I Like It When Things Stand For Something
A ring from Taos on my right hand,
a ring from Santa Fe on my left.
The turquoise teardrop earring in my left ear,
a gift from a friend who lost the other one.
I think of her when I see it in the mirror,
the same way the rings remind me
of New Mexico. I like it
when things stand for something,
like the cowboy hat from Wyoming,
the Pendleton blanket we sleep under
from the factory in Oregon,
the Yellowstone shirt I wore
to keep warm in the campground morning,
the wool knit hat from Canada,
Alberta to be precise. My wardrobe
is like a scrapbook. You wouldn’t know it
to see me, but I’m swathed in memories.
For a while even my underwear was a story
from a road trip when I was too lazy
to wash clothes and bought a six pack
of a brand I don’t usually wear
at a store where I don’t usually shop
because they were the cheapest I could find.
One More Reason I Loved Her
I was lonely and called her—
please come over.
She said it's awfully late but all right,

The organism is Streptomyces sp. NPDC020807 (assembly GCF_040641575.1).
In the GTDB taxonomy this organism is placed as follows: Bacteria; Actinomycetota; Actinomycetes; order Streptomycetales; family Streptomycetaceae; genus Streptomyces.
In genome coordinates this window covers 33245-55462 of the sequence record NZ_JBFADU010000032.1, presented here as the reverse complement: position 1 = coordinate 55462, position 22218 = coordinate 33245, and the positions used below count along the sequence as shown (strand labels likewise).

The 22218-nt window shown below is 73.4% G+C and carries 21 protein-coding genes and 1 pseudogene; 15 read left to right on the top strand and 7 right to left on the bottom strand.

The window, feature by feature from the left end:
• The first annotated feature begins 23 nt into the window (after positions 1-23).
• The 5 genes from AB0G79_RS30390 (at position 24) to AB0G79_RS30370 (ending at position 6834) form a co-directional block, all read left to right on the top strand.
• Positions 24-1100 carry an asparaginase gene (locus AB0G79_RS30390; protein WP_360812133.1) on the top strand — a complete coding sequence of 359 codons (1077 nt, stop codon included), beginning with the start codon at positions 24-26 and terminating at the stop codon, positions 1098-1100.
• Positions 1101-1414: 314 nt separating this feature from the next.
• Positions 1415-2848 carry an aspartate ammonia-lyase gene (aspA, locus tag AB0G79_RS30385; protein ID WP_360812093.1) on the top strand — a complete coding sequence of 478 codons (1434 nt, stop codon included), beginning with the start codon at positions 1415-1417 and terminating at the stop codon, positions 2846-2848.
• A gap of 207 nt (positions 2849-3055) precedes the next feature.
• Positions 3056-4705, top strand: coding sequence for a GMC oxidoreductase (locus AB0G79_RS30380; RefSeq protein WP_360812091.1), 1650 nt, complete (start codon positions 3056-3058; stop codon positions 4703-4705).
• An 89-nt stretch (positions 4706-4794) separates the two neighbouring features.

I'll get Sheila to drive me.
Before long she was at the door.
It was raining hard. She was in sandals
and her long, dark raincoat.
Come in I said. Without a word
she took a step, dropped the raincoat
and stood there, stock still
in the lamplight
like a Rodin sculpture,
like Venus on the half-shell,
naked as the day she was born.
Charlie Rossiter, NEA Fellowship recipient and four-time Pushcart Prize
nominee, hosts the audio website poetrypoetry.com. He is the author of
four books of poetry and numerous chapbooks and has led workshops all over the country. His poetry has been featured on NPR, at R. Dodge Poetry
Festival in NJ, and the Chicago Blues Festival. He is also editor of the
anthology In The Spirit of T'ao Ch'ien. His newest collection is Cold
Mountain 2000: Han Shan in the City, (Foothills Publishing., 2014).